Discussion: Would you rather buy your games digitally?
The digital revolution is upon us, my friends. The Wii U launched with nearly a full catalog of retail titles available for download directly to a hard-drive and the 3DS is seeing more of its releases available directly in the Nintendo eShop. The age of waiting in line at GameStop or the equivalent is over unless you’re after those exclusive items, like the Fire Emblem: Awakening 3DS bundle, or various collector’s editions released with goodies for those games.
This begs the question: Are you more likely to buy a digital game if there are no bonuses to owning a physical copy?
I’ve thought about it myself and realized that there are very specific cases in which I prefer to purchase my games digitally. One of these is games on PC, where Steam is the leading digital distribution platform. Valve has used Steam to make obtaining games at a great price mean I can download and play a game with just two clicks of a button. The last time I purchased a hard copy of a PC product was when Spore came out in 2008.
Nintendo seems to be emulating Valve somewhat, as they have whole-heartedly embraced the offering of retail games through their own digital channel. Microsoft has allowed it for some time, but only for select titles that are deemed “best sellers”. Sony is considerably better than Microsoft at offering titles as I bought Far Cry 3 digitally, but they still lag behind Nintendo in their latest venture.
The pros of buying digitally are many. As soon as I complete the purchase, the game is mine and I can play it immediately. I don’t have to waste time going to the store. Additionally, in regards to the 3DS, I can download the game and save it onto my SD card and not have to worry about carrying a bunch of extra cartridges around with me. Portability is always a plus.
Of course, there are several downsides to digital purchases as well. As with the Xbox 360 in its early years, downloads on the Wii U are currently tied to the console and not the Nintendo account that purchased them. That means if something happens to your Wii U, you’ll lose your purchases. That’s a scary thought, considering the rate of console failure for last generation, where terms such as the Red Ring of Death and the Yellow Light of Death were coined for competitor’s consoles.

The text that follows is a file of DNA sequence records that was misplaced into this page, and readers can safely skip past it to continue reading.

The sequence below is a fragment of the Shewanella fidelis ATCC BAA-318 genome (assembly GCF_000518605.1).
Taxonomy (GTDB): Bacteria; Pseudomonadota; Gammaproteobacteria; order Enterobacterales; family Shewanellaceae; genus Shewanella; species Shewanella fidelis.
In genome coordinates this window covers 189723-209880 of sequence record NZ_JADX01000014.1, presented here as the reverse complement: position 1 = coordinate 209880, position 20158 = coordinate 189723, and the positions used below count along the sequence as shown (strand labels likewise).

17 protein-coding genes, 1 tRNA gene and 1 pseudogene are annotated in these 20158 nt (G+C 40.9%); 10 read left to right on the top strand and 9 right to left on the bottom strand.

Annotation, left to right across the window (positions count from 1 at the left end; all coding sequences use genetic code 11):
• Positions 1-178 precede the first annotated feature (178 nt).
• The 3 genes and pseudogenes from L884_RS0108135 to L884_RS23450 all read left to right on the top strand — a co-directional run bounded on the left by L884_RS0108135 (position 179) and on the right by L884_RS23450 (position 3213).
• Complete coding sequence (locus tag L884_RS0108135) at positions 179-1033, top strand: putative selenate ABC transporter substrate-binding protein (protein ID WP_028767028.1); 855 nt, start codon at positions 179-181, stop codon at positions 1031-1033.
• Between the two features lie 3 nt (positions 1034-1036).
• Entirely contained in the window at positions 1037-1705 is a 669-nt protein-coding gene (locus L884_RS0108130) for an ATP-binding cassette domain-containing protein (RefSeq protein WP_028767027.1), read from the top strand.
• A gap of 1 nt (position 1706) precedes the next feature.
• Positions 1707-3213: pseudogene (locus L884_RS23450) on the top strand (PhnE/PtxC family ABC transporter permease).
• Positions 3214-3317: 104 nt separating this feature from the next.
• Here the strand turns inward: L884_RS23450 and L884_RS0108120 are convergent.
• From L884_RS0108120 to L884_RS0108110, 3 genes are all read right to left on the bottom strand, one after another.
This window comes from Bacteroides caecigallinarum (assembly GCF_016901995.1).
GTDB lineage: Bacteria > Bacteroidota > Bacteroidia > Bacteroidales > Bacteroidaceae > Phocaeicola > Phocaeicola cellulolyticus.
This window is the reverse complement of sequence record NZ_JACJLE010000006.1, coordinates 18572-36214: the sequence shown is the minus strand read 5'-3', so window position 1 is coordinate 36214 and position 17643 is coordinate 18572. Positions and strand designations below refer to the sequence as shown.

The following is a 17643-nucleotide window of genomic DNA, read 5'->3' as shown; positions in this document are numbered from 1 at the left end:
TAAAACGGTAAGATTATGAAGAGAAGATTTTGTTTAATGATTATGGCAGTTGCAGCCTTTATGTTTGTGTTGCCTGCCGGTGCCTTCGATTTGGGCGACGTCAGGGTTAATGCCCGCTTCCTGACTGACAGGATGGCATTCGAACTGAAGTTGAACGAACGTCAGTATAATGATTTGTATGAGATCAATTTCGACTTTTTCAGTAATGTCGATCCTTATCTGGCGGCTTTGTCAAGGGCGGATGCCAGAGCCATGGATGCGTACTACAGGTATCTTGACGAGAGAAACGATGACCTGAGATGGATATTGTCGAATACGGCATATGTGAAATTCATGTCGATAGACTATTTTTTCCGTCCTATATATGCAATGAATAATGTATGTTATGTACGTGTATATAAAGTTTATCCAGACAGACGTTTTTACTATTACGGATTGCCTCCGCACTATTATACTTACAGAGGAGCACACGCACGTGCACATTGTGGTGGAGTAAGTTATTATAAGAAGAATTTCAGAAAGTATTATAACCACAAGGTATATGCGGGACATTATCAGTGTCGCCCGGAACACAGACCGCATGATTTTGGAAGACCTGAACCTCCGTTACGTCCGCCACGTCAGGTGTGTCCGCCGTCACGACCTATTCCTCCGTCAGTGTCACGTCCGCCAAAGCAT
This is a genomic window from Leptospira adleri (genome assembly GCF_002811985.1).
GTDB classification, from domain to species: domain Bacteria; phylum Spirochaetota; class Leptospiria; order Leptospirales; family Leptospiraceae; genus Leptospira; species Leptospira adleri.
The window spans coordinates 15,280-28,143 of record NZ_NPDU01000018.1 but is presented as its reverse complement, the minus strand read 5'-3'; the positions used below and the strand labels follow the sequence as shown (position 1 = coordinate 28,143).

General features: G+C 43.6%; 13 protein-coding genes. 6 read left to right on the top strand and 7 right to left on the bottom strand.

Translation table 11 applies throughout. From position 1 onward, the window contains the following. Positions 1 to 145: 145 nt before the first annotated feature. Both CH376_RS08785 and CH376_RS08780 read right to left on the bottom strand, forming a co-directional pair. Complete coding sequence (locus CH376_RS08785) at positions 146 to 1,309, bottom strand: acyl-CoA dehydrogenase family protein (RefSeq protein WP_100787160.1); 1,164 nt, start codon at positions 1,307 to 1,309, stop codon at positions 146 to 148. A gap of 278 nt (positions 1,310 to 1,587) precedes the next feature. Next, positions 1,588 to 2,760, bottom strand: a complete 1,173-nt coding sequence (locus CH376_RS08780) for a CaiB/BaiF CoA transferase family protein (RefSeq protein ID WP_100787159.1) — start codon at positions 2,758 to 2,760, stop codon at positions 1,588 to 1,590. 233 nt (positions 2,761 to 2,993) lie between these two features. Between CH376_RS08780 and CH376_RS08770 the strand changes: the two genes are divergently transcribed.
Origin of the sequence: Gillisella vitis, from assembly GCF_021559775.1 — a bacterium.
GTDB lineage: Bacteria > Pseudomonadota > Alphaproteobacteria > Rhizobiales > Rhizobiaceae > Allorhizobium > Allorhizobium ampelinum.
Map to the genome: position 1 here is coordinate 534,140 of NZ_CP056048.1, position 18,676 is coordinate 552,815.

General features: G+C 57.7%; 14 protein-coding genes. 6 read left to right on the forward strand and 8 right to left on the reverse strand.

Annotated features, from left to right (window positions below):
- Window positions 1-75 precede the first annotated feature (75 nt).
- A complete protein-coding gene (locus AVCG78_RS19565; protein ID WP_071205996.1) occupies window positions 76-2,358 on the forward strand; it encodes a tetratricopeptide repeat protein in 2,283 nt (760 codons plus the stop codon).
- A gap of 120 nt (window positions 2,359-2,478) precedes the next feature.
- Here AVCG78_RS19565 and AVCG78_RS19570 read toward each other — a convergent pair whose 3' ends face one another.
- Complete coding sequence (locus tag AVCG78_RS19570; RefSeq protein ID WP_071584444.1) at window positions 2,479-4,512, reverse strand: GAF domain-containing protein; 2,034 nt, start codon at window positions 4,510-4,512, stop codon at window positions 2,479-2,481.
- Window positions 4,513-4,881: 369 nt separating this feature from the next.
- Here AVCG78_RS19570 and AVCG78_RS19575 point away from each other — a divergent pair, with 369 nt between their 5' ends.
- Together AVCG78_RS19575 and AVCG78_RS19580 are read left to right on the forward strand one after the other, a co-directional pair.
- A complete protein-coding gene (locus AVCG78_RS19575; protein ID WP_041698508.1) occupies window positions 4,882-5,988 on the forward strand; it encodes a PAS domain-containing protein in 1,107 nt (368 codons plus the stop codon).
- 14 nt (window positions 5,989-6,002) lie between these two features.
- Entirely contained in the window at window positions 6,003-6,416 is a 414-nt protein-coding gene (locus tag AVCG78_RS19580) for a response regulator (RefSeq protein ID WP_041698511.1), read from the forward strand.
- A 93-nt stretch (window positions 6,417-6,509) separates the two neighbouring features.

Nintendo could easily fix this caveat by tying purchases directly to a Nintendo account instead of the hardware itself. That’s the fix Microsoft employed with their Xbox Live Arcade and it has worked out well for people who have had to replace consoles due to failure.
Another issue of digital distribution is price. Retailers such as Walmart and Target often offer great deals on discs simply to move some of the stock they have. They certainly don’t want it sitting on shelves for six months after release, so it’s common to see sales of $10, $15, or even $20 off relatively new games. This isn’t something that occurs with digital distribution very often.
Steam has perfected the art of the sale when it comes to making sure games are both affordable and accessible, but neither of the big three players in the console market have come close to offering what it can do. The Wii U and its digital functionality hasn’t been around long enough to judge the sales that have been available on it, but they’re comparable to the $5 and $10 off indie titles that we’ve seen offered on Microsoft and Sony platforms. Only Sony seems to understand what benefit putting your products on sale can have, as PlayStation Plus members receive an additional discount beyond what the sale price offers.
The problem for consumers when it comes to digital distribution is a plus for developers and publishers. When a consumer buys a game disc and finishes it, that consumer can take it to GameStop or sell it on eBay to recoup some of the money invested in the product. This leads others to buy the product at a discounted rate, but none of that money goes back to the original publisher or developer. Many publishers consider this double-dipping and have condemned the practice of selling used games.
With digital distribution, the game is tied directly to the consumer’s account, so once they’re finished playing the game, it sits there as it can’t be unlinked. This keeps the publisher and the developer happy, since no new sales can be generated through used games, but it also keeps the consumer’s wallet empty, since many people rely on being able to trade in their games to play all the latest hits.
Losing the ability to trade-in games that they no longer want or didn’t enjoy is a deal breaker for many people. One of the loudest cries of people in discussing digital distribution is that once bought, the game should be yours to do with as you please instead of operating like a license that can be taken away at any time.
With all of these points considered, are you comfortable buying games digitally or would you rather have physical copies of your media? What changes would you like to see made to how Nintendo distributes their games for the future? Let us know in the comments.